Gibraltar :

B.1 Currency and Exchange Control

The official currency is Sterling. However, the Government of Gibraltar issues Sterling notes and coins locally which circulate alongside those issued by the Bank of England. A number of local banks are linked into the United Kingdom clearing system.

Since 1979 there have been no exchange controls and residents and non-residents alike may maintain accounts denominated in foreign currencies.

B.2 Banking Services

Gibraltar has a well-established banking sector with a total deposit base of over GBP billion. Most of Gibraltar's banks are branches or subsidiaries of major UK and other European and US banks or financial institutions.

The conduct of banking business in Gibraltar is governed by the Banking Ordinance 1992 as amended subsequently. Detailed rules and regulations have been issued under this Ordinance to give effect to EU banking directives.

Responsibility for the supervision of the banking sector rests with the Commissioner of Banking (who is also the Financial Services Commissioner). Day to day supervision is carried out by the Banking Supervisor who is on secondment from the Bank of England.

During 1997 it is anticipated that four pending directives will be implemented. These directives relate to Capital Adequacy, Deposit Guarantee Schemes, Investment Services and 'Post BCCI' prudential supervision. Once these directives are implemented approval will be sought from the United Kingdom for Gibraltar to take advantage of the Single European Passport for Banking. The passport will allow Gibraltar licensed banks to set up subsidiaries and branches in other EU states.

The banking sector provides a wide range of facilities including private banking and investment services as well as corporate banking including import and export finance and commercial loans.

In addition to the banks there are three building societies operating in Gibraltar; one is locally incorporated and the other two are branches of UK societies. A further UK society is expected to open a representative office in Gibraltar shortly.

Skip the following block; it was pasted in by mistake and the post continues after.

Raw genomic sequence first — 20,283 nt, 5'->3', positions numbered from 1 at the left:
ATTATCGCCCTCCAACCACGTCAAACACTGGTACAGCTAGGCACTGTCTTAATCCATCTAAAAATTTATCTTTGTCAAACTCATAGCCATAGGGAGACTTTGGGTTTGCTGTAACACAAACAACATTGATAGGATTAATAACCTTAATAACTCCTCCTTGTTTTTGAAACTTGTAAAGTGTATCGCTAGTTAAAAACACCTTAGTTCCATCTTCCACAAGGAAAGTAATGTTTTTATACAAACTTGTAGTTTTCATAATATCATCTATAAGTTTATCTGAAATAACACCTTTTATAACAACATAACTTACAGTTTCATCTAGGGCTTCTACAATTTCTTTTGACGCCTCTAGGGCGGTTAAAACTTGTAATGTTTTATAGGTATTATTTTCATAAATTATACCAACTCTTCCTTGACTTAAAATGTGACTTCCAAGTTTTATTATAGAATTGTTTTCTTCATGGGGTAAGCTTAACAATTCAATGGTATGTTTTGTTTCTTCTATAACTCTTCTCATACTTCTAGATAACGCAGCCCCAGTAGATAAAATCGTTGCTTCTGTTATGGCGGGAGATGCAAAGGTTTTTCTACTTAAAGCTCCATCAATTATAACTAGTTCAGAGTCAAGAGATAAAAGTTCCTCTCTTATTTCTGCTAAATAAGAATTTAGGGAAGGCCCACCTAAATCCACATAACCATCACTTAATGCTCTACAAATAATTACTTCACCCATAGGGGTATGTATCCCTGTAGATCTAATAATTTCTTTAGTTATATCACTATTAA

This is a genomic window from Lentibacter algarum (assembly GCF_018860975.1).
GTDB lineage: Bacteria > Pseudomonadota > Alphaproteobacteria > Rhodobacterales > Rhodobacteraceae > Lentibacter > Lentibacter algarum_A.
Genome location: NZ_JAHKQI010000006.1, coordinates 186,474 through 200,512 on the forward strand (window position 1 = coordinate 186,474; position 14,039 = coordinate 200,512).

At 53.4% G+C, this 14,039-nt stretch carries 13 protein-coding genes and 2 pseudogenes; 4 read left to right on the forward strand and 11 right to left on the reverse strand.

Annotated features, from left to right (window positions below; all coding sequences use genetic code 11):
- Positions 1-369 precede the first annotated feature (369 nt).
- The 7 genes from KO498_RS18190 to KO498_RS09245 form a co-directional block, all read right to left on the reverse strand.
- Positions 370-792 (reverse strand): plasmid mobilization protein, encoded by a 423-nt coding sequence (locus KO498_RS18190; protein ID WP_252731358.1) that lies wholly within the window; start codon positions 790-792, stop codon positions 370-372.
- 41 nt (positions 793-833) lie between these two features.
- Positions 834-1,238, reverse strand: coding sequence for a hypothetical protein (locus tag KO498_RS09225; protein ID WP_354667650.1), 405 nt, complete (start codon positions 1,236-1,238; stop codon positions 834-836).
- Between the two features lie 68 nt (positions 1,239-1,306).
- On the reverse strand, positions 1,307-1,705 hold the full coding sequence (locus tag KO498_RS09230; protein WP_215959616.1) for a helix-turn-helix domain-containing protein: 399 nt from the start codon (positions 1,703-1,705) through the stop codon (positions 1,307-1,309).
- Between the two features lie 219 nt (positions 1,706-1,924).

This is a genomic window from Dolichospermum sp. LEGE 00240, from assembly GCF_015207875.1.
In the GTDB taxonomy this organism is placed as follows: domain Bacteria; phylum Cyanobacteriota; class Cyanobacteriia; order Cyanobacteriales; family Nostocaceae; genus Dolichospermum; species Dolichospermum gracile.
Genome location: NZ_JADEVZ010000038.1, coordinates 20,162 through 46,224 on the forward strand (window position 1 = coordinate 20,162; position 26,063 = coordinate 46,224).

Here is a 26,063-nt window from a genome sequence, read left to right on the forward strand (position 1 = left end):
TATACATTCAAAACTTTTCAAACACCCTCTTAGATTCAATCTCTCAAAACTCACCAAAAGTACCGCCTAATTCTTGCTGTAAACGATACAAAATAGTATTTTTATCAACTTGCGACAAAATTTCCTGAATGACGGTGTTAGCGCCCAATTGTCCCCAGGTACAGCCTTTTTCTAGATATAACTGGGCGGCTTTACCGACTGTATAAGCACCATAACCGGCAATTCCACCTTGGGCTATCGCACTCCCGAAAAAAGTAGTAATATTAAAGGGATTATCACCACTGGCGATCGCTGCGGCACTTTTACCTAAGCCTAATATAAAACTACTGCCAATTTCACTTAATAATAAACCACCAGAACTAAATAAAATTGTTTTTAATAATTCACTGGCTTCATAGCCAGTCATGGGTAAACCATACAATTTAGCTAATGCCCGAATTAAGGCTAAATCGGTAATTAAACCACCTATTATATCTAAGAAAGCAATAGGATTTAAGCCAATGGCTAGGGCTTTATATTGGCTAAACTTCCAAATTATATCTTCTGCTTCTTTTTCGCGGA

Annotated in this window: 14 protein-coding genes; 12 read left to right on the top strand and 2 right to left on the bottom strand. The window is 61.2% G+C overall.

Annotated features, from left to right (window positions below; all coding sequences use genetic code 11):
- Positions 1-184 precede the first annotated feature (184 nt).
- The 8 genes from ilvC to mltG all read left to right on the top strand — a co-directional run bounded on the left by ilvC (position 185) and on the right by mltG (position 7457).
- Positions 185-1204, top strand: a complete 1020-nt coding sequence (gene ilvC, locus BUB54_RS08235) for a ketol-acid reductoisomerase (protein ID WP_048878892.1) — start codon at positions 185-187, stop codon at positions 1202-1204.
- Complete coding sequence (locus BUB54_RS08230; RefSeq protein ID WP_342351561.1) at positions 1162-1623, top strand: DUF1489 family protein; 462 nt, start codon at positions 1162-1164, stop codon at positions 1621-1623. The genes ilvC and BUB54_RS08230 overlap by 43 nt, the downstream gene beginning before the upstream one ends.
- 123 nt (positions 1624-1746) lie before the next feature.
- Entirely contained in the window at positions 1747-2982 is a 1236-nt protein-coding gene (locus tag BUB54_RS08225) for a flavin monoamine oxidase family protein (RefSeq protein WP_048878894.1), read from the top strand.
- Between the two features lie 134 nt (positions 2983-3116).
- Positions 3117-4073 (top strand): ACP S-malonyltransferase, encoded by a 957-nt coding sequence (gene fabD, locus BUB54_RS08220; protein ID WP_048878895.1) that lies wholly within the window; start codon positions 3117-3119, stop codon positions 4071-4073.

B.3 Insurance Services

Insurance business conducted in Gibraltar is governed by the provisions of the Insurance Companies Ordinance 1987 (as subsequently amended) and by rules and regulations made thereunder. Legislation has now been put in place to implement all EU directives which apply to this sector. Insurance business in Gibraltar is licensed and controlled by the Commissioner of Insurance who is responsible for administering the Ordinance and its Regulations. An Insurance Supervisor, who is responsible for day to day supervision was appointed in 1996 by the Financial Services Commission and the United Kingdom government has now agreed that Gibraltar has implemented the necessary standards with regards to the supervision of insurance companies which match UK practice.

As a result, Gibraltar has now obtained approval from the UK government to take advantage of the Single European Passport for insurance. This means that an insurance company licensed in Gibraltar can, with the approval of the Commissioner of Insurance, do business in EEA states either by setting up a branch in those states or by providing insurance from Gibraltar to residents of those states.

The fiscal and legal advantages of using Gibraltar for insurance will attract many new captives and other types of offshore insurers.

These advantages include:

  • Gibraltar insurers can now underwrite risks in Europe direct; Insurance companies which have Exempt Company status (see Section E2) pay no local taxes other than a GBP 225 per annum 'Exempt Tax' fee
  • An insurance company which has Qualifying Company status (see Section E2) can apply for a tax rate at a level between 0% and 35% (which will enable it to pay the minimum tax necessary to avoid being classified as being in a low tax jurisdiction when considered by the tax authorities in the country of residence of its parent company).
  • Gibraltar possesses local insurance expertise together with a well developed legal, accounting and banking infrastructure.
  • Legal system is based on English common and statute law, with variations enacted by local statutes.
  • Official language is English, but the local population is bi- lingual, speaking also Spanish.
  • The Gibraltar cost base is highly competitive. The annual license fee is just GBP 2,000. There are no job quota requirements for insurance companies or managers. Specialist personnel may apply for a preferential tax status (see Section E3 Relocated Executives Possessing Specialist Skills).